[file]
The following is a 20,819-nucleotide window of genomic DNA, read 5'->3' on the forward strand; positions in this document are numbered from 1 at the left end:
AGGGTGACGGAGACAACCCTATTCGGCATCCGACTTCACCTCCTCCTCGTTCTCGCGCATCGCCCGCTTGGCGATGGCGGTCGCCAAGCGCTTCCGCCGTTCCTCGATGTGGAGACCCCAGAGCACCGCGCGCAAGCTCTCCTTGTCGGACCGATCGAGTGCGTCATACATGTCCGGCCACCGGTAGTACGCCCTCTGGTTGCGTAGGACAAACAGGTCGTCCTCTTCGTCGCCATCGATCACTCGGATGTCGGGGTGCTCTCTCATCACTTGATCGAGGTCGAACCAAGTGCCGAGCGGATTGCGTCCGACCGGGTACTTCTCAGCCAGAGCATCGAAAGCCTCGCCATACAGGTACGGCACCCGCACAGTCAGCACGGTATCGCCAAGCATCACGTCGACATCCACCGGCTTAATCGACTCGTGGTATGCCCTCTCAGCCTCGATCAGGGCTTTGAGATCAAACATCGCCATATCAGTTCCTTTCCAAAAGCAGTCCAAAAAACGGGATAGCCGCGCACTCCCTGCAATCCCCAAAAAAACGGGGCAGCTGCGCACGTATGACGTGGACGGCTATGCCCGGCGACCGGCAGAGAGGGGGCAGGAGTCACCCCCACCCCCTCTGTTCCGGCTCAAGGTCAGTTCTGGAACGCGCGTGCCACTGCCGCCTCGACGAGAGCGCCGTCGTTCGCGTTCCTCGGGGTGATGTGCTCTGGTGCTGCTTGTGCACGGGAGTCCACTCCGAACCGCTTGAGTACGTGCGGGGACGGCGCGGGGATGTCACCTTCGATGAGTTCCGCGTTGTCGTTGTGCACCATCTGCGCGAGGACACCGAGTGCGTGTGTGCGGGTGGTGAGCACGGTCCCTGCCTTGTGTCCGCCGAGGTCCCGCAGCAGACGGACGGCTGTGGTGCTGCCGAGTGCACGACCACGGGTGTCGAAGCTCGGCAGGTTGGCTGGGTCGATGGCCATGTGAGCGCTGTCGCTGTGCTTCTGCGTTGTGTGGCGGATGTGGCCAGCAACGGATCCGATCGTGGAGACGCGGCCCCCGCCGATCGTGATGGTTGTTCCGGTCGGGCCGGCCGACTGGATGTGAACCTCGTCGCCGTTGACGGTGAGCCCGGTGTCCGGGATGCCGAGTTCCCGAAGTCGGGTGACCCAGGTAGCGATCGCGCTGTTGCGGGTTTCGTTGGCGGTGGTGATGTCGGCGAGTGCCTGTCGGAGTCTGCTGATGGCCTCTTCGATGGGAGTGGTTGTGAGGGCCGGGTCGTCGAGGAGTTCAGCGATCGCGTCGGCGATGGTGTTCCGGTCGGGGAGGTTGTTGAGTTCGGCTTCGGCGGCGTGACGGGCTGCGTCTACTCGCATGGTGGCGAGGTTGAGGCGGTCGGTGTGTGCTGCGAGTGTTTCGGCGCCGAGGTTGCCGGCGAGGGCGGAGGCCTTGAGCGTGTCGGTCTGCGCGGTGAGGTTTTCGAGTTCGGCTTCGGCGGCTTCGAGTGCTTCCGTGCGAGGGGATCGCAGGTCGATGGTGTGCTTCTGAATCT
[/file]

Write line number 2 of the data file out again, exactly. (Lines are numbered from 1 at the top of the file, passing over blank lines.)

AGGGTGACGGAGACAACCCTATTCGGCATCCGACTTCACCTCCTCCTCGTTCTCGCGCATCGCCCGCTTGGCGATGGCGGTCGCCAAGCGCTTCCGCCGTTCCTCGATGTGGAGACCCCAGAGCACCGCGCGCAAGCTCTCCTTGTCGGACCGATCGAGTGCGTCATACATGTCCGGCCACCGGTAGTACGCCCTCTGGTTGCGTAGGACAAACAGGTCGTCCTCTTCGTCGCCATCGATCACTCGGATGTCGGGGTGCTCTCTCATCACTTGATCGAGGTCGAACCAAGTGCCGAGCGGATTGCGTCCGACCGGGTACTTCTCAGCCAGAGCATCGAAAGCCTCGCCATACAGGTACGGCACCCGCACAGTCAGCACGGTATCGCCAAGCATCACGTCGACATCCACCGGCTTAATCGACTCGTGGTATGCCCTCTCAGCCTCGATCAGGGCTTTGAGATCAAACATCGCCATATCAGTTCCTTTCCAAAAGCAGTCCAAAAAACGGGATAGCCGCGCACTCCCTGCAATCCCCAAAAAAACGGGGCAGCTGCGCACGTATGACGTGGACGGCTATGCCCGGCGACCGGCAGAGAGGGGGCAGGAGTCACCCCCACCCCCTCTGTTCCGGCTCAAGGTCAGTTCTGGAACGCGCGTGCCACTGCCGCCTCGACGAGAGCGCCGTCGTTCGCGTTCCTCGGGGTGATGTGCTCTGGTGCTGCTTGTGCACGGGAGTCCACTCCGAACCGCTTGAGTACGTGCGGGGACGGCGCGGGGATGTCACCTTCGATGAGTTCCGCGTTGTCGTTGTGCACCATCTGCGCGAGGACACCGAGTGCGTGTGTGCGGGTGGTGAGCACGGTCCCTGCCTTGTGTCCGCCGAGGTCCCGCAGCAGACGGACGGCTGTGGTGCTGCCGAGTGCACGACCACGGGTGTCGAAGCTCGGCAGGTTGGCTGGGTCGATGGCCATGTGAGCGCTGTCGCTGTGCTTCTGCGTTGTGTGGCGGATGTGGCCAGCAACGGATCCGATCGTGGAGACGCGGCCCCCGCCGATCGTGATGGTTGTTCCGGTCGGGCCGGCCGACTGGATGTGAACCTCGTCGCCGTTGACGGTGAGCCCGGTGTCCGGGATGCCGAGTTCCCGAAGTCGGGTGACCCAGGTAGCGATCGCGCTGTTGCGGGTTTCGTTGGCGGTGGTGATGTCGGCGAGTGCCTGTCGGAGTCTGCTGATGGCCTCTTCGATGGGAGTGGTTGTGAGGGCCGGGTCGTCGAGGAGTTCAGCGATCGCGTCGGCGATGGTGTTCCGGTCGGGGAGGTTGTTGAGTTCGGCTTCGGCGGCGTGACGGGCTGCGTCTACTCGCATGGTGGCGAGGTTGAGGCGGTCGGTGTGTGCTGCGAGTGTTTCGGCGCCGAGGTTGCCGGCGAGGGCGGAGGCCTTGAGCGTGTCGGTCTGCGCGGTGAGGTTTTCGAGTTCGGCTTCGGCGGCTTCGAGTGCTTCCGTGCGAGGGGATCGCAGGTCGATGGTGTGCTTCTGAATCT